Kodi Smit-McPhee
Viggo Mortensen: 'A Grown Man in an Era of Boys'
Jay A. Fernandez
Risky Biz
12 September 2009




"....for the first few days of the shoot, he slept in his clothes to stay in role. He paid attention to every detail. If his shoes weren't wet enough, he would spray himself. He was totally absorbed and obsessed with the part. He became The Man."

Steve Schwartz. (Producer)
Interview with Viggo Mortensen, Oscar Contender
Emmanuellevy.com
3 September 2009




"I was stripped down to the essentials," Mortensen said. "It's about character, about how you behave... when you have nothing left but your heartbeat and the heartbeat of your son."

Gina Doggett
AFP
3 September 2009



"Viggo has the perfect qualities as a man and as an actor to do this part. He's got incredible depth of soul."

Nick Wechsler
Interview with Viggo Mortensen, Oscar Contender
Emmanuellevy.com
3 September 2009




If anyone could survive in a post-apocalyptic world, the director says, it would be Viggo.


The Road
Interview with Viggo Mortensen, Oscar Contender
Emmanuellevy.com
3 September 2009




"It is a Norwegian ghost story. It is called 'The Road to Resurrection.' I come back as a Viking ghost and he's in the Italian mob,"

Viggo plans a sequel to The Road with Kodi
'The Road' premieres at Venice
By Colleen Barry
Associated Press
3 September 2009




"There was little glamour about the shoot, least of all the scenes where Mortensen runs naked into the freezing sea. "The insurance company told him not to do it," smiles Penhall, "but he's mad as a snake."

Joe Penhall, novel adaptor
The Ultimate Road Movie
By Nick Roggick
London Evening Standard
4 September 2009




"...when I was watching the reel of clips, going back to the mid-eighties, I just went on a journey personally about where I was at the time. I'd look at Patricia Arquette [in 'The Indian Runner'] or Diane Lane [in 'A Walk on the Moon'] or how Al Pacino was in that moment [in 'Carlito's Way'], and just the things that happened that are beyond technical explanations, that magical thing that has to do with a leap of faith. And people go, 'How did you get to that place?'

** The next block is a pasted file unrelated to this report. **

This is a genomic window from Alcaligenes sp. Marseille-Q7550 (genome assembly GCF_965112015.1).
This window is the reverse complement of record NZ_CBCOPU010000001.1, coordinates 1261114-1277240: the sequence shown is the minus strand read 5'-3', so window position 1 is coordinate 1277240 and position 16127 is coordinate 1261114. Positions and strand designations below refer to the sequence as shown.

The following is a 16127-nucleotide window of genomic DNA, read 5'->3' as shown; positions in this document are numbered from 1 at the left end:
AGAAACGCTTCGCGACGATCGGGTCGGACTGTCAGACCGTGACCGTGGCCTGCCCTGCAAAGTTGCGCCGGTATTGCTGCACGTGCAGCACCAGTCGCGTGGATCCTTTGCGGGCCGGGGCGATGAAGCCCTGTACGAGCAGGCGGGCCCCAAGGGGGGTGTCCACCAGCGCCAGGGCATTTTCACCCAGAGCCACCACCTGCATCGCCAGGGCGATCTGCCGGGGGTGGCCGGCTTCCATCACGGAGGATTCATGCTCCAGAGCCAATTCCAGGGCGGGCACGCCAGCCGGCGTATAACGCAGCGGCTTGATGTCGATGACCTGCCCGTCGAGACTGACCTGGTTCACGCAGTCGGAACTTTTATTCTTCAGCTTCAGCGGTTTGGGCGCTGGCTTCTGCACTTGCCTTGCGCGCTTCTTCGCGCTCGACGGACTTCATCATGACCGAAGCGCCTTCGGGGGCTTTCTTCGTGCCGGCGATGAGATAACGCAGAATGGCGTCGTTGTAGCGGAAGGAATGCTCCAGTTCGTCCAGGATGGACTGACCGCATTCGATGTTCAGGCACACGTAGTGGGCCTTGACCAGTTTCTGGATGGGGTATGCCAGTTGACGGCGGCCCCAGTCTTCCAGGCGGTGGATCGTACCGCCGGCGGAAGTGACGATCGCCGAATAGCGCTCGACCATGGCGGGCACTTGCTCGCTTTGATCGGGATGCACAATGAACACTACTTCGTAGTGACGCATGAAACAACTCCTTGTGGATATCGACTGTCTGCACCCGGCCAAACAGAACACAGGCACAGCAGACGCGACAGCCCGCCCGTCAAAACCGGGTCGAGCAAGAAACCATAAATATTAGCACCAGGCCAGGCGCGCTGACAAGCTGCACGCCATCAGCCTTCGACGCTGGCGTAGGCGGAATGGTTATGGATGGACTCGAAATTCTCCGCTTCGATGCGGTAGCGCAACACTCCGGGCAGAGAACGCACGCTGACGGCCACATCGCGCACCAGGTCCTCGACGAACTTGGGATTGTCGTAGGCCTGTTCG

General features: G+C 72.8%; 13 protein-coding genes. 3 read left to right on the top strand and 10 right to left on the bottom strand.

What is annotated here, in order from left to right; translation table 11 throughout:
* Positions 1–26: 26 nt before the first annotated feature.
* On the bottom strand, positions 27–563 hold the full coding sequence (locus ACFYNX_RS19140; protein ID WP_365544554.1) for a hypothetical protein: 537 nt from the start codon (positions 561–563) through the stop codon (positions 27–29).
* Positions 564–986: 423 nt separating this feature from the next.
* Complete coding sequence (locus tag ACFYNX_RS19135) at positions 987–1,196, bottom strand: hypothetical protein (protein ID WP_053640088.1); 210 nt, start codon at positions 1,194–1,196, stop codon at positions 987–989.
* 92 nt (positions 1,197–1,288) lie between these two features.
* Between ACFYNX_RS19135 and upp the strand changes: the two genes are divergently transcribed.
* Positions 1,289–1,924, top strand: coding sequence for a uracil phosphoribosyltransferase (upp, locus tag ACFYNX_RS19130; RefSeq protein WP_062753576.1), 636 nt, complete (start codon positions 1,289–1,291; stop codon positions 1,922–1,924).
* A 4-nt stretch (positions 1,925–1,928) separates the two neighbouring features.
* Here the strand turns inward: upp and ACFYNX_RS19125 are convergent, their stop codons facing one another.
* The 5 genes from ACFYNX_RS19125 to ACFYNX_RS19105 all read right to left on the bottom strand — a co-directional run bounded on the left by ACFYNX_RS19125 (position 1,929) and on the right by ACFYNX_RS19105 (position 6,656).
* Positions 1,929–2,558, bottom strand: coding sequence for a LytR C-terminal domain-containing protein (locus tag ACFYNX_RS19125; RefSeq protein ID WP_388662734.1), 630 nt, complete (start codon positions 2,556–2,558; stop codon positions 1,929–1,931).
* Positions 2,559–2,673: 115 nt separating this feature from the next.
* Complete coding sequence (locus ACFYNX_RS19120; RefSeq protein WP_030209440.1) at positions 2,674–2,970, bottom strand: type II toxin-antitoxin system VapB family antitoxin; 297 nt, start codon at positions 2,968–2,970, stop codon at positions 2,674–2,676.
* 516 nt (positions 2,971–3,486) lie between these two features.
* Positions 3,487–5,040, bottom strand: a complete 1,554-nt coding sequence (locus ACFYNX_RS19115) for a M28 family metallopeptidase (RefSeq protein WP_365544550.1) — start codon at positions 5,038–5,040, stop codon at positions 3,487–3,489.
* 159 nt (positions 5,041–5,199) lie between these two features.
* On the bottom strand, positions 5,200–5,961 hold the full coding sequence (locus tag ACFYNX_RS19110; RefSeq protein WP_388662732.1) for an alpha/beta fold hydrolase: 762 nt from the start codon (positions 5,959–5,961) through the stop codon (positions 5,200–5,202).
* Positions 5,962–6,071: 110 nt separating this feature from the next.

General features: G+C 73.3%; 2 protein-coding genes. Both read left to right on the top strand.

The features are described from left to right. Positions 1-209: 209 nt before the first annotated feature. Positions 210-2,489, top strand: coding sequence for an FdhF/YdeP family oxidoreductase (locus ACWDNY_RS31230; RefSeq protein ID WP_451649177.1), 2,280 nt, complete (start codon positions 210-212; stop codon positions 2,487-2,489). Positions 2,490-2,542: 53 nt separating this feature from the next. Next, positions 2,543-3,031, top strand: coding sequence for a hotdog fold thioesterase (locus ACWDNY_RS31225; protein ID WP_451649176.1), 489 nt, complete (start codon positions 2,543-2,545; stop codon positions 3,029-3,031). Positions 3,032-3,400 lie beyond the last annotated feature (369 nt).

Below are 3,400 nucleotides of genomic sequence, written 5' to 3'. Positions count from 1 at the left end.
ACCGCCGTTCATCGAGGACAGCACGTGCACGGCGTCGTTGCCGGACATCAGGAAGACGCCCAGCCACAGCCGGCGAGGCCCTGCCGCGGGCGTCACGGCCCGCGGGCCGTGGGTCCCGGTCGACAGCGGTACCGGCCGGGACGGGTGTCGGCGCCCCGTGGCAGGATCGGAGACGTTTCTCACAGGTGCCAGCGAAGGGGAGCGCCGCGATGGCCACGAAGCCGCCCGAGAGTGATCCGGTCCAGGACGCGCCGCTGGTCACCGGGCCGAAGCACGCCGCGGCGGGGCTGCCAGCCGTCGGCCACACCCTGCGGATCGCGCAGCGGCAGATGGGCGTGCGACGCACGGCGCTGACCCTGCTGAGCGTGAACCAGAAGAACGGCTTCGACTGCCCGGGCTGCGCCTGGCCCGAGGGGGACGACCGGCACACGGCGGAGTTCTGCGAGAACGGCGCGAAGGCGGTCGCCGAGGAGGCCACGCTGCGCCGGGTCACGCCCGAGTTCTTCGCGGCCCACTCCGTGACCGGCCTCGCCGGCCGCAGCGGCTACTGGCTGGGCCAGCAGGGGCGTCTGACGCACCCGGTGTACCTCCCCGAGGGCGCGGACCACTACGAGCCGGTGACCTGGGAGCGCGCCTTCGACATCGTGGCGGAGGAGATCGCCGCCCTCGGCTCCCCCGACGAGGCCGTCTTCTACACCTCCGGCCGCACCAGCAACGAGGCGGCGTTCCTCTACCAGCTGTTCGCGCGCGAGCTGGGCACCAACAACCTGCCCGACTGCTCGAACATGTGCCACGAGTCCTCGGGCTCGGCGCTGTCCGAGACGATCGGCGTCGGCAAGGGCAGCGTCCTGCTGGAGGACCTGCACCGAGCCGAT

And honestly, in some cases you don't know, we were lucky it happened. You just hope those things happen once in a while."

Viggo talking about the Telluride Film Festival Tribute
Viggo Mortensen: 'A Grown Man in an Era of Boys'
Jay A. Fernandez
Risky Biz
12 September 2009




When I ask him for his favourite joke he responds with a rare one-word answer: "Me".

A History of Defiance
Daniel Mirth
Men's Journal
October 2009



All previous Quotables can be found here on our Webpage.

© Iolanthe/Viggo-Works.com. Images © Dimension Films/2929 productions. Centre: Image Macall Polay.

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EXCLUSIVE: Director John Hillcoat On The Road's Misleading Trailer: 'Yeah, There Was Controversy. From Me As Well.'


Source: Movieline.
Found By: Chrissiejane

Many thanks to Chrissiejane for bringing us this interesting interview. It provides more insights into the construction of this movie (and also of the trailer). It's low on Viggo references but interesting on the subject of Kodi and of marketing the movie.

***SPOILERS***
Quote:
001trbts.jpg
Image Macall Polay.
© 2929/Dimension Films/MGM.
It's been a long journey for The Road, the adaptation of the bestselling Cormac McCarthy novel about a father (Viggo Mortensen) and his young son (Kodi Smit-McPhee) eking out a desperate existence in a treacherous American landscape after an unspecified cataclysm wipes out nearly all traces of vegetation, wildlife and the human race. Rights were snapped up before its first 2006 printing, and director John Hillcoat, on the strength of his brutal and unflinching Australian western, The Proposition, was tasked with bringing its colorless nightmare to life. A seemingly endless game of scheduling roulette followed -- first the Weinsteins pushed it ahead a full year, then gave it incremental nudges, until it finally landed a release date of November 25th. The final insult? A trailer that played up the story's end-of-the-world appeal, "enhanced" with the kind of stock disaster footage you imagine Roland Emmerich using as a MacBook screensaver. I saw The Road at a TIFF screening this morning (a review is forthcoming). Still shaken and slightly pallid from having spent my breakfast hour with a lovely gang of roving cannibals, I chatted with the actually quite affable Hillcoat about the unyielding material, his young acting discovery, and those unforeseen film biz hiccups that can get in the way.

Are you a fan of horror survival films? Zombie films? That kind of thing?
I love a lot of it but I don't go out of my way to see them. I'm very picky about the horror films I see. This really was an extreme world that just amplifies that special relationship [between the Man and the Boy], and that's what I tried to focus on. But certainly you're right, in terms of genre, there's more horror elements than apocalyptic. The setting is apocalyptic, but it's less futuristic, less about the big event, and is more about things we're already familiar with. Like carrying all your possessions in a shopping cart -- we've all seen that in the homeless. Carrying around your only possessions and sleeping rough. And we've all seen many apocalypses, just obviously not on a global scale.